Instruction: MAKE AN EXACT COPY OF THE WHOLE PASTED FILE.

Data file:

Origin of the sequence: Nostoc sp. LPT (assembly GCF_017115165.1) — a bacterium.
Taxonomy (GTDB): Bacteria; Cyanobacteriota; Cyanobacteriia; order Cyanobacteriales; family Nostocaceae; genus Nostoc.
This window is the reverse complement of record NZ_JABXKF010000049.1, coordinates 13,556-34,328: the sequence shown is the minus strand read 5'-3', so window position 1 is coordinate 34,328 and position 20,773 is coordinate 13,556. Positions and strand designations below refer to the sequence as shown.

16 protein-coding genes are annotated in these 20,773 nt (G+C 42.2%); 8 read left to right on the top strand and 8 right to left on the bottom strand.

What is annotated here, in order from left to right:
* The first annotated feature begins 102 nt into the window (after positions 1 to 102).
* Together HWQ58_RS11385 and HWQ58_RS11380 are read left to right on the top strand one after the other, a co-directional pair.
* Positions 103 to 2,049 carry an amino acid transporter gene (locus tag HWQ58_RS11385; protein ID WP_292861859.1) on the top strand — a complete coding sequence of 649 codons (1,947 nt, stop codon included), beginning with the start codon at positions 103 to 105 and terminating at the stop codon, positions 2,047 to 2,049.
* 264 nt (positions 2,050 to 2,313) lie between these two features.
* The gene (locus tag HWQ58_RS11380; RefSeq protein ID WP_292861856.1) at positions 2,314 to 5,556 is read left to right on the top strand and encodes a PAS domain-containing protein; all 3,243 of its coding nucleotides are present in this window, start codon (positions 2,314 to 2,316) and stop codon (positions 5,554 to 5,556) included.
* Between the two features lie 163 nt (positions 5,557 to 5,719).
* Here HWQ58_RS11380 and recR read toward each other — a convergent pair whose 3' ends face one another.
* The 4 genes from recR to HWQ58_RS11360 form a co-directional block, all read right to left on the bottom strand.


Origin of the sequence: Nostoc sp. LPT (assembly GCF_017115165.1) — a bacterium.
Taxonomy (GTDB): Bacteria; Cyanobacteriota; Cyanobacteriia; order Cyanobacteriales; family Nostocaceae; genus Nostoc.
This window is the reverse complement of record NZ_JABXKF010000049.1, coordinates 13,556-34,328: the sequence shown is the minus strand read 5'-3', so window position 1 is coordinate 34,328 and position 20,773 is coordinate 13,556. Positions and strand designations below refer to the sequence as shown.

16 protein-coding genes are annotated in these 20,773 nt (G+C 42.2%); 8 read left to right on the top strand and 8 right to left on the bottom strand.

What is annotated here, in order from left to right:
* The first annotated feature begins 102 nt into the window (after positions 1 to 102).
* Together HWQ58_RS11385 and HWQ58_RS11380 are read left to right on the top strand one after the other, a co-directional pair.
* Positions 103 to 2,049 carry an amino acid transporter gene (locus tag HWQ58_RS11385; protein ID WP_292861859.1) on the top strand — a complete coding sequence of 649 codons (1,947 nt, stop codon included), beginning with the start codon at positions 103 to 105 and terminating at the stop codon, positions 2,047 to 2,049.
* 264 nt (positions 2,050 to 2,313) lie between these two features.
* The gene (locus tag HWQ58_RS11380; RefSeq protein ID WP_292861856.1) at positions 2,314 to 5,556 is read left to right on the top strand and encodes a PAS domain-containing protein; all 3,243 of its coding nucleotides are present in this window, start codon (positions 2,314 to 2,316) and stop codon (positions 5,554 to 5,556) included.
* Between the two features lie 163 nt (positions 5,557 to 5,719).
* Here HWQ58_RS11380 and recR read toward each other — a convergent pair whose 3' ends face one another.
* The 4 genes from recR to HWQ58_RS11360 form a co-directional block, all read right to left on the bottom strand.